It's no secret that buy-side traders are taking more control over their order flow. But what is surprising is the degree to which buy-side traders at large, small and medium-size firms are using a variety of tools - including aggregators, crossing networks and algorithmic-trading strategy servers - to time their orders in the market and capture liquidity wherever it exists.
"We utilize the ECN [electronic communication network] aggregators - REDIPlus, B-Trade and Direct Trade," says Matt Miller, head trader at BPI Global Asset Management, based in Orlando, Florida, which has more than $5 billion in assets under management. On those platforms, "You can send orders directly to the American Stock Exchange, or [you can send] DOT [Designated Order Turnaround] orders to the New York Stock Exchange, or use it simply as an ECN sweeping an internal or external book," Miller says.
As buy-side institutions shift more of their order flow to automated execution venues, they can, in theory, focus more time on the value-added trades, such as small- and mid-cap stocks that are less liquid. But are they trading cheaper, faster and better? And, while firms appear to have a plethora of tools at their disposal from brokers and financial technology vendors, are there gaps in the arsenal?
The More, the Merrier
Larger investment management firms, like Barclays Global Investors (BGI), headquartered in San Francisco, with $1.14 trillion in assets, want to connect to as many liquidity sources as possible. "We construct a system that has access to all points of liquidity," says Richard Tsai, BGI's head of electronic trading. Tsai says BGI doesn't want to be limited to one broker or exchange floor. "The nature of liquidity changes all the time," he says. "If I have Broker X, plus ECNs, plus crossing networks all hooked up to my system, then I have more venues to trade with," he explains.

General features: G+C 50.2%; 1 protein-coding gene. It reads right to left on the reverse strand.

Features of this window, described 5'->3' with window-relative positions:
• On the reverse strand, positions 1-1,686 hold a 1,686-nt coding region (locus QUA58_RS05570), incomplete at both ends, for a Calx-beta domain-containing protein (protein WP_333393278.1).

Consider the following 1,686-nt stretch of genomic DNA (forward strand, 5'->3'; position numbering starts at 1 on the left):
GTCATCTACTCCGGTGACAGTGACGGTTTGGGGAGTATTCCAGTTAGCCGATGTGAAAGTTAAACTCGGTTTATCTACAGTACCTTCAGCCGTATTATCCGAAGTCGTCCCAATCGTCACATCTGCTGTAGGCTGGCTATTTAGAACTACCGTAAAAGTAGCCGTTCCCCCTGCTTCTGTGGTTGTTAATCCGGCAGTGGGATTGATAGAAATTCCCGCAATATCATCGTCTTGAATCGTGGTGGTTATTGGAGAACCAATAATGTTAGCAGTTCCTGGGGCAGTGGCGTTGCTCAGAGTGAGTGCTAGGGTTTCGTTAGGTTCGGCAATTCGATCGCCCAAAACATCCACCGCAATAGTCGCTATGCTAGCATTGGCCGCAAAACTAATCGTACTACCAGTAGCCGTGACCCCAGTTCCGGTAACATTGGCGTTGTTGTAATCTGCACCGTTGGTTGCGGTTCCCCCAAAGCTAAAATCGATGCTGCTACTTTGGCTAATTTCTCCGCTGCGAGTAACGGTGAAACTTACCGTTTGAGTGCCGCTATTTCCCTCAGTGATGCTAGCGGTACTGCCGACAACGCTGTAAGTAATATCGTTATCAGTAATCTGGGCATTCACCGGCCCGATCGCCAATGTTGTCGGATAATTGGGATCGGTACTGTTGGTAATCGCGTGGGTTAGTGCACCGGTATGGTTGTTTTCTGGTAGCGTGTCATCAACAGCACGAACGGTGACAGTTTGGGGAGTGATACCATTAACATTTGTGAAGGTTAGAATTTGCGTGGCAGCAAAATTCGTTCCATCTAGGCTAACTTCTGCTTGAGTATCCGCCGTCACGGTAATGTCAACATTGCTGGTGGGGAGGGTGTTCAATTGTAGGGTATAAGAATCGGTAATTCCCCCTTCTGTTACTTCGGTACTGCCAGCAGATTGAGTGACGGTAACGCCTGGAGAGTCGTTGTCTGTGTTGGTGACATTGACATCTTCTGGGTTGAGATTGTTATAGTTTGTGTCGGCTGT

But, why are buy-side firms using multiple electronic-trading strategies, and how is the evolving trend going to impact the buy-side trading desk?
According to a recent report by The Tabb Group, "Institutional Trading in America: A Buy-Side Perspective," electronic trading is taking off on the buy side because of radical changes in market structure caused by the conversion from fractions to decimal pricing. Decimalization, together with the impact of ECNs and algorithmic trading, has reduced the average number of shares per trade from 1,400 six years ago, to 500 shares today, the study says. Because decimalization has increased the number of incremental price points from 16 to 100, it has fractionalized liquidity that was once centralized on each 6.25-cent increment, according to the report. Hence, buy-side traders are using many different strategies to work their orders, rather than relying on just one technique.
"More and more buy-side traders are using advanced technology to trade, both from the standpoint of being able to take advantage of lower commission rates, as well as to reduce their market impact," says Larry Tabb, founder and chief executive officer of The Tabb Group, who authored the report. If buy-side firms can use tools like algorithmic trading to break up orders into smaller pieces and execute them over time, the trades have less impact on the market than if they show there's 100,000 shares for sale, Tabb explains. He adds that algorithmic trading is catching on because the buy side can get an algorithm that's designed to match a benchmark, such as average price or volume weighted average price [VWAP], or they can participate in volume that is ticking up or try to measure implementation shortfall by maximizing the amount of shares they execute at the arrival price to avoid a movement in price.
Ivy is Editor-at-Large for Advanced Trading and Wall Street & Technology. Ivy is responsible for writing in-depth feature articles, daily blogs and news articles with a focus on automated trading in the capital markets. As an industry expert, Ivy has reported on a myriad ... View Full Bio